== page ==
Environmental Collapse Threatens Vulture Fledgelings

An alarming number of vulture rehabilitation cases have been recorded by VulPro for the months of December 2018 and early January 2019.

VulPro, an NGO that works tirelessly to safeguard Africa’s vulture populations through rescue and rehabilitation, reports that most of these cases involved fledgeling of the Cape Vulture (Gyps coprotheres) and African White-backed  (Gyps africanus) vulture species.  

Vulture fledglings

During the month of December 2018, 23 vultures were brought into VulPro for treatment for either dehydration, starvation or calcium deficiency, and in some cases all of the aforementioned.  Since then, a total of 13  birds were collected within just 6 days (more than 2 birds per day!) in January 2019, which indicates a huge disaster looming. 

A large percentage of these birds are young fledgelings that have either left their nest too early or have not had sufficient calcium in their diet. These factors, coupled with climate-change conditions such as extreme heat and lack of available water, as well as insufficient food, are taking a toll on both vulture species.

“It feels as if the whole Magaliesberg fledgeling population is presently being treated at VulPro!,” says Kerri Wolter, founder and manager of VulPro.  “For our team, it has been physically exhausting and emotionally draining, requiring long hours on the roads to fetch grounded birds and many hours treating, rehydrating and feeding these birds 24 hours a day. Some have come in with broken bones, dislocated joints, and bent bones, which is a sure sign of calcium deficiency.   Some we have sadly not been able to pull through.  This too has stretched our manpower resources, however, we have a responsibility internationally to safeguard African vultures and will continue to do so.”

Cape Vultures are classified as globally endangered with fewer than 4200 breeding pairs left and the African White-backed vulture now uplisted from endangered to critically endangered (IUCN Red List of Threatened Species IUCN 2018-2). These vultures are typically slow breeding, reaching maturity between five and seven years of age and laying one egg a year.   Fledgelings leave the nest towards the end of November, beginning of December.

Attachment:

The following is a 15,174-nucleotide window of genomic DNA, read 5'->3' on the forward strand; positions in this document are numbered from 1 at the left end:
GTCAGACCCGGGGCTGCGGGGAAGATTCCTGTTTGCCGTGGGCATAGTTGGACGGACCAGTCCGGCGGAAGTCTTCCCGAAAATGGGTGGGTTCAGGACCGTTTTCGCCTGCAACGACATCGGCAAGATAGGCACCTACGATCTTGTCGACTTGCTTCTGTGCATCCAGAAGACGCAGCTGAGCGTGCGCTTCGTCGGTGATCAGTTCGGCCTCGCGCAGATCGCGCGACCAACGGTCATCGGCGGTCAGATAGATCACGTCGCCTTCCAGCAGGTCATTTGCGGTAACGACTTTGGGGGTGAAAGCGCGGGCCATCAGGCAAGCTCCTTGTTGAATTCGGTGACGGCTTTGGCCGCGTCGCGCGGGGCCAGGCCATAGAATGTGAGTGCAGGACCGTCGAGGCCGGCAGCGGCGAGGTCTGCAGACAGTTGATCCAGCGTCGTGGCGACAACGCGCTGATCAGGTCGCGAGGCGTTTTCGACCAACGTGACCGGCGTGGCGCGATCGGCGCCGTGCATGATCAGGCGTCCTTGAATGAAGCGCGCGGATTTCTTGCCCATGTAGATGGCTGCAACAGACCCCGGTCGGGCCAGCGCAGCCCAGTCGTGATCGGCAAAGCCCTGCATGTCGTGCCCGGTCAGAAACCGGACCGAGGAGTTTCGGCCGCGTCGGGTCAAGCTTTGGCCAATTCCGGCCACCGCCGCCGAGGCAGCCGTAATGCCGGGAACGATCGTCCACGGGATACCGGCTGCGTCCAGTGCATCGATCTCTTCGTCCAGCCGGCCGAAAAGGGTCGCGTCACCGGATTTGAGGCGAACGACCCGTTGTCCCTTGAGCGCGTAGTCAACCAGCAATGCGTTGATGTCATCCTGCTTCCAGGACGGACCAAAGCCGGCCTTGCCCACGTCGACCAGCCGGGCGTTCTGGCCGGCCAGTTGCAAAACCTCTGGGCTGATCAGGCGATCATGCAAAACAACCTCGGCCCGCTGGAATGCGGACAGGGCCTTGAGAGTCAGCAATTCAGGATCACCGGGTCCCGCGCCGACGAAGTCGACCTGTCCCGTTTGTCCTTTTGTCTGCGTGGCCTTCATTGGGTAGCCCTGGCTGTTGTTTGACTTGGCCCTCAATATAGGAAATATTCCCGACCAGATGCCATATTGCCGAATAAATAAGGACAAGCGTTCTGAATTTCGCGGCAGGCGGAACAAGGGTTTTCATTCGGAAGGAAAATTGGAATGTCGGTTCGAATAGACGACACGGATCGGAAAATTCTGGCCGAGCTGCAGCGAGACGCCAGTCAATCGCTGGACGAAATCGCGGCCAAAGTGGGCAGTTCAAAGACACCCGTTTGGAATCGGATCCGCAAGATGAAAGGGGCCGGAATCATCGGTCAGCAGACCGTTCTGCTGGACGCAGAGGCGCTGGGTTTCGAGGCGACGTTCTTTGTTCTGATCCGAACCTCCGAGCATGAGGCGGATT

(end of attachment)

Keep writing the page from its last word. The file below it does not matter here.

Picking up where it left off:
While the majority of South Africa has been experiencing extreme, above normal, temperatures for the first half of summer together with the continued drought in many parts of the country, this has led to environmental conditions beyond the norm for the young fledgeling vultures. 

“Many of these birds are being found in areas way out of their range – often in urban areas or along highways and busy national roads – extremely dehydrated and more than likely have been without food for up to 10 days.  These birds seem totally disorientated and unless assisted will certainly die.  Lack of water and food is the prime cause for this environmental collapse of these vulture populations.  Very few birds are being collected/found in areas where food supply (known active vulture restaurants) and water is still sufficient,” says Wolter.

VulPro is appealing to members of the public to contact them directly should they see or find vultures that are grounded, disorientated or injured. 

The VulPro contacts are Kerri Wolter on 082 808 5113 /  [email protected] or Kate Webster on 082 702 5942 / [email protected].

Furthermore, should anyone be able to supply ‘safe’ food, VulPro to can assist in establishing vulture restaurants to feed these fledgelings and avoid a complete collapse of the vulture population.  Guidelines in this regard are available from VulPro.

For more information visit www.vulpro.com

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